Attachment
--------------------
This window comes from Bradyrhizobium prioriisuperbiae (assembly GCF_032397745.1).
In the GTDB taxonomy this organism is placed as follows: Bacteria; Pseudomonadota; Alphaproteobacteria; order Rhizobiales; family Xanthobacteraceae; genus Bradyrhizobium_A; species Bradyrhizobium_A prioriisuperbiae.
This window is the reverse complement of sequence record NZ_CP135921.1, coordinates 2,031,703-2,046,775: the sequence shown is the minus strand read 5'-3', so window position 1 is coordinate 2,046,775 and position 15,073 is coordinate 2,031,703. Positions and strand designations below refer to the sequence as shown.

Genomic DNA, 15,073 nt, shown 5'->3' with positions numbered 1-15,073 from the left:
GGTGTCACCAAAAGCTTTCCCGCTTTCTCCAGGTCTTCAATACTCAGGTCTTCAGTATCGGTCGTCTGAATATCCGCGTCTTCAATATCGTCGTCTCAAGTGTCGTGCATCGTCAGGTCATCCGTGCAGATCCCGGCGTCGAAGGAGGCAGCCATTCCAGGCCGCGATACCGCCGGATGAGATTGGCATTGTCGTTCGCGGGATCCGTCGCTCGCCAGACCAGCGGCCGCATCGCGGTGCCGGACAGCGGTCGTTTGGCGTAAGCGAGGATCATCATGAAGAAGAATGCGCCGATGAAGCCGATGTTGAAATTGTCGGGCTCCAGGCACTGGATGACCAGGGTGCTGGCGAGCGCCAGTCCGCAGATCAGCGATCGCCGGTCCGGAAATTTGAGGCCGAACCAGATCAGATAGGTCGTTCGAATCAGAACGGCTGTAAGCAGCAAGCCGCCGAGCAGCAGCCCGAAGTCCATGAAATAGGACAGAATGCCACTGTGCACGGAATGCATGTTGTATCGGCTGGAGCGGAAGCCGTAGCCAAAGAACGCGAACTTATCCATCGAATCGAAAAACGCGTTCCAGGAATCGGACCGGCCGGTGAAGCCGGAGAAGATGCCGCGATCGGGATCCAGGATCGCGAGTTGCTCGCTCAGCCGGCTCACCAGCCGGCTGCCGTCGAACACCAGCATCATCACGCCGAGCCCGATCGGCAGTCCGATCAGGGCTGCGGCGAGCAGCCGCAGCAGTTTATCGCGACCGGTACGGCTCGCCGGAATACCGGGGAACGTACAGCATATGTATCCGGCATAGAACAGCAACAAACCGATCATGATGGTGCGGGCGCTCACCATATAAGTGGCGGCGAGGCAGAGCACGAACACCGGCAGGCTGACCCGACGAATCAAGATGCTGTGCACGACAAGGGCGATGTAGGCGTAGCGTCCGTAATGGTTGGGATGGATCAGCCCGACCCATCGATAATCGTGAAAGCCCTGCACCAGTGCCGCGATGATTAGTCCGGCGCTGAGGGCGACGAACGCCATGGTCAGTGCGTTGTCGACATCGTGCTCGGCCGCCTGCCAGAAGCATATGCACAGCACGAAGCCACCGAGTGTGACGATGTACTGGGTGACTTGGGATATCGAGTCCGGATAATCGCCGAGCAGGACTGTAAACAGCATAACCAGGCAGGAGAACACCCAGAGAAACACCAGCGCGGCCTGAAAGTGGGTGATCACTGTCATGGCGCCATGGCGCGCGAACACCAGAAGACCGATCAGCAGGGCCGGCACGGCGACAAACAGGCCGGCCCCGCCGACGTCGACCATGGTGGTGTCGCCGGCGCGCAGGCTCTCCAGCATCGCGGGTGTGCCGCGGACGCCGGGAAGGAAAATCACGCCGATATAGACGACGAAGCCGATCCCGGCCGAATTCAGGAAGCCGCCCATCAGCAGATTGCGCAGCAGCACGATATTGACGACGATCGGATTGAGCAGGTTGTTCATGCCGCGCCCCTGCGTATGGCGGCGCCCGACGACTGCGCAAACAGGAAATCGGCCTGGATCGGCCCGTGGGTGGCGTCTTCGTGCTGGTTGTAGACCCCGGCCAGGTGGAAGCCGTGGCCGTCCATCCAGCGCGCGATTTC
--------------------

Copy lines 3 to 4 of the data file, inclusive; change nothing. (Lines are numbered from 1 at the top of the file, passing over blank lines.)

This window is the reverse complement of sequence record NZ_CP135921.1, coordinates 2,031,703-2,046,775: the sequence shown is the minus strand read 5'-3', so window position 1 is coordinate 2,046,775 and position 15,073 is coordinate 2,031,703. Positions and strand designations below refer to the sequence as shown.

Genomic DNA, 15,073 nt, shown 5'->3' with positions numbered 1-15,073 from the left: